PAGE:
A budget and contract battle looms as the city task force in charge of evaluating future finances takes a hard look at the pension and health benefits of city fire and police forces. The task force finished its work yesterday and is scheduled to be presented to council on February 19.
The terms of these benefits, which are far more generous than other municipal workers, were agreed to more than 20 years ago.
Scientific American and Popular Science will no longer allow users to comment online saying: "Comments can be bad for science," citing the skewing abilities of a minority on long-established scientific beliefs such as evolution and climate change.
The war on terror was launched 12 years ago and since has transformed many bodies of government, creating whole new agencies and expecting the cooperation of bureaucracies, foreign governments and non-state entities.
"As I told the American people we will direct every resource at our command to win the war against terrorists: every means of diplomacy, every tool of intelligence, every instrument of law enforcement, every financial influence..." - President George W. Bush - September 24th, 2001
People around City Hall are on edge about what they say following the release of a secret recording that revealed homophobic comments made by District 9 Councilwoman Elisa Chan and her staff members.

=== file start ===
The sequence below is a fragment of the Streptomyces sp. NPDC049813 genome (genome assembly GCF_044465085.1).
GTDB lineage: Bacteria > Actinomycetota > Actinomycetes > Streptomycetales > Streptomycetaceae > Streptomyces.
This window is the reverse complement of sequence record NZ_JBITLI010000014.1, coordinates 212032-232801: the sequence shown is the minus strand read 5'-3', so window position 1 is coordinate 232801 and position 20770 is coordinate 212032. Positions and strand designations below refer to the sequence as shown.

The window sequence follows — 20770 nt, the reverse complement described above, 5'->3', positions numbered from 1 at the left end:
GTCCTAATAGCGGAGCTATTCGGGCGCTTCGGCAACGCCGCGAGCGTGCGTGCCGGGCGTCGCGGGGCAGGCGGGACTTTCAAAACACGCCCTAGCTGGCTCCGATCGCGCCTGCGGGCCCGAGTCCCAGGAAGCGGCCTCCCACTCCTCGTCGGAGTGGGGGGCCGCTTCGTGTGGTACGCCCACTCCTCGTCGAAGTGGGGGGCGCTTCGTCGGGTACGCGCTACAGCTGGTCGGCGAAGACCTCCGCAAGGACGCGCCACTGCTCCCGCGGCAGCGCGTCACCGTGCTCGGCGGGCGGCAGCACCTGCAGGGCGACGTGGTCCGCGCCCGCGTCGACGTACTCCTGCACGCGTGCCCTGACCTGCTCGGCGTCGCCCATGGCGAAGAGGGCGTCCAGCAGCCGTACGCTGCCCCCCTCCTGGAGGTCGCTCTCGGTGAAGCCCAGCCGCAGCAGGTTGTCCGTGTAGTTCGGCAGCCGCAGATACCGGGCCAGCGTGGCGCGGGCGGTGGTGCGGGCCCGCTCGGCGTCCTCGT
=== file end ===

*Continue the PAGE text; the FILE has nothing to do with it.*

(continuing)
In the audio, given to the Express-News by former Chan staffer James Stevens, who recorded the strategy meeting, are comments by Jeff Bazan, then Chan's chief of policy, who at one point makes talks about sexual orientation by linking it to incest.
How is San Antonio doing on SA2020? They released a study last week charting their progress and today CEO Darryl Byrd joins us to explain it.
Also included is an interview with Brookings Researcher Jonathan Rothwell, whose study, "The Hidden STEM Economy," pegs San Antonio as lagging behind its other cities in attracting high-wage, high-tech jobs.
The San Antonio Express-News will be adopting a paywall for online content by the end of the Summer.
Newspapers across the nation have been looking for ways to convince their readers to pay for looking at their journalism online. After years of providing their content free online, San Antonio's Express-News is about to take the next step, a step that comes along with several other changes at the paper.